What’s more stressful than getting a divorce?… Getting a divorce when you’re pregnant. When you’re pregnant and trying to figure out and settle on what you will do with your home, how assets will be divided, and who will keep the dog, things only become more stressful, exhausting, and emotional. If you have firmly decided that you are moving forward with the divorce because it’s what’s best for you and your child (or children), you’ll need some help. Yes, it will be challenging, and you’ll have added stress when your hormones are already all over the place, but you can and will make it.
Navigating a Divorce While Pregnant: Essential Tips
If you’re divorcing while pregnant, here are some tips to help you get through.
1. Feel Your Feelings
It’s important to let women know that it’s okay and that you should allow yourself to feel sad, disappointed, upset, and hurt when going through such a devastating life change. The only way to grow from it all is to feel your feelings. Let yourself experience those emotions and have them move through you instead of bottling them up and having them hold on to you. Many women hold on to the bitterness and pain of divorce. Unfortunately, this doesn’t help them eventually become happy, find peace, and recognize the beauty of this new chapter in their lives.
2. Don’t Rush Into Another Relationship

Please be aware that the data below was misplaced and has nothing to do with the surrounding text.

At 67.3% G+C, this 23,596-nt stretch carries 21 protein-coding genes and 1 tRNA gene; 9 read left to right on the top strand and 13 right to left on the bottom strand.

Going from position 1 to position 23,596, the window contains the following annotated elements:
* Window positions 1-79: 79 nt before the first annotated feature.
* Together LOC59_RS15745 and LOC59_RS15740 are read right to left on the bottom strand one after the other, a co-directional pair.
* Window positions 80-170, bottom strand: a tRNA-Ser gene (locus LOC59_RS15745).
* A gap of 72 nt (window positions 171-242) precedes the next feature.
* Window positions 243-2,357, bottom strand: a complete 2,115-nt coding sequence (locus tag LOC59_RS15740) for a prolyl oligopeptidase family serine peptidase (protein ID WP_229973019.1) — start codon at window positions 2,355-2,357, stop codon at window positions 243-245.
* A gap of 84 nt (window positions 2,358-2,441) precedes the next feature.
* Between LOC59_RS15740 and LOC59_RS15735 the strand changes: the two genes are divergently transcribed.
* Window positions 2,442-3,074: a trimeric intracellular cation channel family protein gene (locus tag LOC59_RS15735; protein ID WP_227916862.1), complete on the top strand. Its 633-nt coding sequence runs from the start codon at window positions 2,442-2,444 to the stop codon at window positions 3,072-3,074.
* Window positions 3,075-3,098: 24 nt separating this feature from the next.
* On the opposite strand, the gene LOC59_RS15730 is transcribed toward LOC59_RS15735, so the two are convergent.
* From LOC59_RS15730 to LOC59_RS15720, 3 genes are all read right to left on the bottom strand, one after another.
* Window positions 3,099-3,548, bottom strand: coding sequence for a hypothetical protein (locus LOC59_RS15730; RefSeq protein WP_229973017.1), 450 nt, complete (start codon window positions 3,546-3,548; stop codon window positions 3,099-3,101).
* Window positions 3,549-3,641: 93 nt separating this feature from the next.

You may feel that being in a new relationship is best because you will have constant support. I understand how being single while pregnant is scary. However, I have been told by one mom that she regrets rushing into a relationship while she and her husband were getting a divorce (while she was pregnant). She told me that she never gave herself the time to grieve her marriage and mentally process the divorce before her baby came. It affected her new relationship as time passed, and it only brought more drama and turmoil at the end of her pregnancy, birth, and the first months of parenting. Before getting into another relationship, she recommends focusing on you and the baby. Also, reflect on what happened in your marriage so you don’t repeat the pattern in your next relationship.
3. Try to Communicate
I know… the last thing you want to do is communicate with your soon-to-be ex-husband. That’s a reason why you’re getting a divorce. But you have to keep trying to communicate because you will soon have a little reason that will forever connect the two of you: your child. If communicating with your ex is close to impossible, I recommend seeking a good therapist or counselor specializing in helping couples during divorce and helping parents co-parent. A counselor can help both of you learn better communication skills. Also, they can help you work through the emotions of a divorce while pregnant. This can help build a stable co-parenting relationship for your child.
4. Plan Ahead
Once you have worked on your communication, discuss child support and visitation. It’s better to figure that out sooner rather than later. If you don’t incorporate these terms into your divorce decree, you’ll have to go back to court later to have these settled. It’s painful to go through it, but save yourself from further emotional and financial pain by establishing these beforehand. Which brings me to my next point…
5. Get Legal Advice and Understand the Laws in Your State